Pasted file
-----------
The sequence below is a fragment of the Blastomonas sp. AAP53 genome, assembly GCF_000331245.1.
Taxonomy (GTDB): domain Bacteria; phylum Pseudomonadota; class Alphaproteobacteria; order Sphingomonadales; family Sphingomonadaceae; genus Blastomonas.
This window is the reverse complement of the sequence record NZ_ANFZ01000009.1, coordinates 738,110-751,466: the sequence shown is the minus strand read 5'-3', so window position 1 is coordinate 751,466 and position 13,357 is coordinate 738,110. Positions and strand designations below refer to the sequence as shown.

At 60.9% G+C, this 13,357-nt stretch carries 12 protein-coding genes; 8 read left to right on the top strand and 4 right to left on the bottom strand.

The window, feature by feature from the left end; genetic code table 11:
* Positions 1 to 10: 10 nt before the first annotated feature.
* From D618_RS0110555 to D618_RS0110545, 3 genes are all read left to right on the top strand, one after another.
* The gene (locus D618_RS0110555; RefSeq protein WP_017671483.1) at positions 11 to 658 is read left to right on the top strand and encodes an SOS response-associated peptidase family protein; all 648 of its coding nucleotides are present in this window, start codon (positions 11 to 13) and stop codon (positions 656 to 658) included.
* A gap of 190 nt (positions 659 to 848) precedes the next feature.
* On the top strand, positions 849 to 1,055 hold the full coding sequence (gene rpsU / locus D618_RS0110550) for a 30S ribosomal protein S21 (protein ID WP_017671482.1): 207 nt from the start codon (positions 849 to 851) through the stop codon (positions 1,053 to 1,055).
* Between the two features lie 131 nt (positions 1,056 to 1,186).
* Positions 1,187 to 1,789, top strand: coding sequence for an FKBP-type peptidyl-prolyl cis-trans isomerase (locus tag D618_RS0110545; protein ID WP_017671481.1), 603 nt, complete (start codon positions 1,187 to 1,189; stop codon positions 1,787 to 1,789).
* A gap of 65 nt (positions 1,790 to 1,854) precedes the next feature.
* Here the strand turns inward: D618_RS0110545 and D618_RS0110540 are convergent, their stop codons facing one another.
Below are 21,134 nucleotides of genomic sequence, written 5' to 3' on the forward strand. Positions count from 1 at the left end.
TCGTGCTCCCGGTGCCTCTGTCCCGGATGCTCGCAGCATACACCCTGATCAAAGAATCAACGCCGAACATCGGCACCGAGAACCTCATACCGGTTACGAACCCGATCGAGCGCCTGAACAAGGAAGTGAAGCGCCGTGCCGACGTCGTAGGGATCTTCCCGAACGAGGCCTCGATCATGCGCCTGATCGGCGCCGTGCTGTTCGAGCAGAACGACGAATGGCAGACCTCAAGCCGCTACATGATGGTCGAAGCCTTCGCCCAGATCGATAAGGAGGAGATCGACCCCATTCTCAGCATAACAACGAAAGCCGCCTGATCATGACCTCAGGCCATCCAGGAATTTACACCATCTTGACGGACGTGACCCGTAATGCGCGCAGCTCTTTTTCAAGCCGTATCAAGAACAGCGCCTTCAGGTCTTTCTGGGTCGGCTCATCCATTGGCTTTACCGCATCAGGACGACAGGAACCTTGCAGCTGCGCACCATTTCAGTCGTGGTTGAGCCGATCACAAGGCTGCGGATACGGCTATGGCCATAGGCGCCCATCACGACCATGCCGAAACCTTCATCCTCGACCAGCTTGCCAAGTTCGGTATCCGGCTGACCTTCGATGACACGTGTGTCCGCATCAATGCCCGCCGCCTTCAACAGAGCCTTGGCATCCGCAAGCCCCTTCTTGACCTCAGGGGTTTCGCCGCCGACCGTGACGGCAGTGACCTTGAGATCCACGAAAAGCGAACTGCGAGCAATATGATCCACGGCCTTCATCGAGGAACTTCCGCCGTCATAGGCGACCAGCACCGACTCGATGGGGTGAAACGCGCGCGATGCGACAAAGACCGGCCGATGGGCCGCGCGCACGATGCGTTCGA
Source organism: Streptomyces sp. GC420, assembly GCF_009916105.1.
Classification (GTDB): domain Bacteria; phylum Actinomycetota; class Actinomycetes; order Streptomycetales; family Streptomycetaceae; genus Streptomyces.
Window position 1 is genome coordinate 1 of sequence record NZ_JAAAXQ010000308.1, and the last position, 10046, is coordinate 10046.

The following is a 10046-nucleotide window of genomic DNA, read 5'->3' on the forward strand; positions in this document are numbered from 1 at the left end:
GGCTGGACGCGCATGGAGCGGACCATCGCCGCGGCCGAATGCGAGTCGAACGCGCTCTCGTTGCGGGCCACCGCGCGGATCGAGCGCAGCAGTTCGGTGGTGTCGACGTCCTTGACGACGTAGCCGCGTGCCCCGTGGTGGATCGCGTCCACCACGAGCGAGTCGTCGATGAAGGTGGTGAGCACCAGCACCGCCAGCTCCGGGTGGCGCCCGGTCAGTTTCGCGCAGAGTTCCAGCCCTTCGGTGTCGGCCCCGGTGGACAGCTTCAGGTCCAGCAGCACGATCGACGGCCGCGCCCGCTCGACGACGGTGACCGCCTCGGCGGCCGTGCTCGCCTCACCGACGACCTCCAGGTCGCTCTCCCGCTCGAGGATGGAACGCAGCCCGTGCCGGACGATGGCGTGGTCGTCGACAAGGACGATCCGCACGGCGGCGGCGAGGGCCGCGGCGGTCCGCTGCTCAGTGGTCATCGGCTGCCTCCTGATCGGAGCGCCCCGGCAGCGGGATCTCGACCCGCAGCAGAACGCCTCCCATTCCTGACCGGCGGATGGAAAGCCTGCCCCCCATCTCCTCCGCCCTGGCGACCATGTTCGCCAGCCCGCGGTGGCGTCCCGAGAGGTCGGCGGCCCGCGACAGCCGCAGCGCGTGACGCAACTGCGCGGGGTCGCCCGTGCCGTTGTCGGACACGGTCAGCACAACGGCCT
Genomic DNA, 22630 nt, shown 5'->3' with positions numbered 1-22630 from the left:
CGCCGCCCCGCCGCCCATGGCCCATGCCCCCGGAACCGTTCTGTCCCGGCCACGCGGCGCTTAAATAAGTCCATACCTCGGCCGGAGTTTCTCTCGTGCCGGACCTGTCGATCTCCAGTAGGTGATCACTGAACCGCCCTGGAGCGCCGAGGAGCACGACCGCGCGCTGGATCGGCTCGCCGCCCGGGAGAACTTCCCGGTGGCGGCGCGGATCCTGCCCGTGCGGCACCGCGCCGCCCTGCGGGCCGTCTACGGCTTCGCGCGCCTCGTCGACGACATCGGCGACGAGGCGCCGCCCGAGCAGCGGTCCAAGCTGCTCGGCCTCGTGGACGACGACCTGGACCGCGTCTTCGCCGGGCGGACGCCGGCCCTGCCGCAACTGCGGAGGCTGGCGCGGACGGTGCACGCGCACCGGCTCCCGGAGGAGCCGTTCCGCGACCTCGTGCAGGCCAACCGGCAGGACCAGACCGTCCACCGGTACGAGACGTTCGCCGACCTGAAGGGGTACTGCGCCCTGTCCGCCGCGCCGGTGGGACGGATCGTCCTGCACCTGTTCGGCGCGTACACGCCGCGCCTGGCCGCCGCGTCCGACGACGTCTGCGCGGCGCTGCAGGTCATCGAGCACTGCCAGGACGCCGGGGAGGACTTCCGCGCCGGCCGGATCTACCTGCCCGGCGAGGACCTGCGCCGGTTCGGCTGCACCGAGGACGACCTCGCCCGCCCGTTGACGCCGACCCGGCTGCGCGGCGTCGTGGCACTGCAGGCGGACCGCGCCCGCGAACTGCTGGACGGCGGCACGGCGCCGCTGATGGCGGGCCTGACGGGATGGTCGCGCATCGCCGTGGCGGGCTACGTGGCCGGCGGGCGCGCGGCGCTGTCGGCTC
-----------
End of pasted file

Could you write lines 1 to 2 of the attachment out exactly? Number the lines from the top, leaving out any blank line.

The sequence below is a fragment of the Blastomonas sp. AAP53 genome, assembly GCF_000331245.1.
Taxonomy (GTDB): domain Bacteria; phylum Pseudomonadota; class Alphaproteobacteria; order Sphingomonadales; family Sphingomonadaceae; genus Blastomonas.